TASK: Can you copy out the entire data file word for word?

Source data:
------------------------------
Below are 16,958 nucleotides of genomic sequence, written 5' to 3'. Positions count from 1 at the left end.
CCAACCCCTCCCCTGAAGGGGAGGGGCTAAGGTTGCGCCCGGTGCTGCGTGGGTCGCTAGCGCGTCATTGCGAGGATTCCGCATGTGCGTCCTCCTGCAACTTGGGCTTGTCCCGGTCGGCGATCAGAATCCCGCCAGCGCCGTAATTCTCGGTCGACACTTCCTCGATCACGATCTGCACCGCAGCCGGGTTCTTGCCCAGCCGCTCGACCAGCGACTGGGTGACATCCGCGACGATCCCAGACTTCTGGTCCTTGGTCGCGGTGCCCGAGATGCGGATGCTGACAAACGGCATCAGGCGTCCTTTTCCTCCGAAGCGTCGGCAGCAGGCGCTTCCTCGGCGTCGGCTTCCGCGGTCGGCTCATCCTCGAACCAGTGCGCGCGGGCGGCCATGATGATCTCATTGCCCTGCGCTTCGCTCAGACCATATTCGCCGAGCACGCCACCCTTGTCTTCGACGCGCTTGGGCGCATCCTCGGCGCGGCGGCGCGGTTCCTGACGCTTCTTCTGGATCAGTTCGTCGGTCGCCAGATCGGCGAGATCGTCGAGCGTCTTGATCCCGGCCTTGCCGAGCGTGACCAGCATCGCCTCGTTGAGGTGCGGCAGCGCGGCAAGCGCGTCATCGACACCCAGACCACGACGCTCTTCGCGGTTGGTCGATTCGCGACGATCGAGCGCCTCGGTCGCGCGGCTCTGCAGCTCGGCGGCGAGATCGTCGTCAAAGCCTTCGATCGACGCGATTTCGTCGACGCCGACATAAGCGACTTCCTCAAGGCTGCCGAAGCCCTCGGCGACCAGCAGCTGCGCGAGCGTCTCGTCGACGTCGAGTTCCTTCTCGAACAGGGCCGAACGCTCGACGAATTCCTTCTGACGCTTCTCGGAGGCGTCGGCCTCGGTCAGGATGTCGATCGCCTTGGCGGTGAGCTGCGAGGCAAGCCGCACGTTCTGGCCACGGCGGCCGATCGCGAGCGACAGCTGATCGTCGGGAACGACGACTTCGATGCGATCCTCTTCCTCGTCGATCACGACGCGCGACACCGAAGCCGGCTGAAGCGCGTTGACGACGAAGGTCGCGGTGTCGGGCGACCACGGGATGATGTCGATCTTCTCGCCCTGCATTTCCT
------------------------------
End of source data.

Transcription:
Below are 16,958 nucleotides of genomic sequence, written 5' to 3'. Positions count from 1 at the left end.
CCAACCCCTCCCCTGAAGGGGAGGGGCTAAGGTTGCGCCCGGTGCTGCGTGGGTCGCTAGCGCGTCATTGCGAGGATTCCGCATGTGCGTCCTCCTGCAACTTGGGCTTGTCCCGGTCGGCGATCAGAATCCCGCCAGCGCCGTAATTCTCGGTCGACACTTCCTCGATCACGATCTGCACCGCAGCCGGGTTCTTGCCCAGCCGCTCGACCAGCGACTGGGTGACATCCGCGACGATCCCAGACTTCTGGTCCTTGGTCGCGGTGCCCGAGATGCGGATGCTGACAAACGGCATCAGGCGTCCTTTTCCTCCGAAGCGTCGGCAGCAGGCGCTTCCTCGGCGTCGGCTTCCGCGGTCGGCTCATCCTCGAACCAGTGCGCGCGGGCGGCCATGATGATCTCATTGCCCTGCGCTTCGCTCAGACCATATTCGCCGAGCACGCCACCCTTGTCTTCGACGCGCTTGGGCGCATCCTCGGCGCGGCGGCGCGGTTCCTGACGCTTCTTCTGGATCAGTTCGTCGGTCGCCAGATCGGCGAGATCGTCGAGCGTCTTGATCCCGGCCTTGCCGAGCGTGACCAGCATCGCCTCGTTGAGGTGCGGCAGCGCGGCAAGCGCGTCATCGACACCCAGACCACGACGCTCTTCGCGGTTGGTCGATTCGCGACGATCGAGCGCCTCGGTCGCGCGGCTCTGCAGCTCGGCGGCGAGATCGTCGTCAAAGCCTTCGATCGACGCGATTTCGTCGACGCCGACATAAGCGACTTCCTCAAGGCTGCCGAAGCCCTCGGCGACCAGCAGCTGCGCGAGCGTCTCGTCGACGTCGAGTTCCTTCTCGAACAGGGCCGAACGCTCGACGAATTCCTTCTGACGCTTCTCGGAGGCGTCGGCCTCGGTCAGGATGTCGATCGCCTTGGCGGTGAGCTGCGAGGCAAGCCGCACGTTCTGGCCACGGCGGCCGATCGCGAGCGACAGCTGATCGTCGGGAACGACGACTTCGATGCGATCCTCTTCCTCGTCGATCACGACGCGCGACACCGAAGCCGGCTGAAGCGCGTTGACGACGAAGGTCGCGGTGTCGGGCGACCACGGGATGATGTCGATCTTCTCGCCCTGCATTTCCT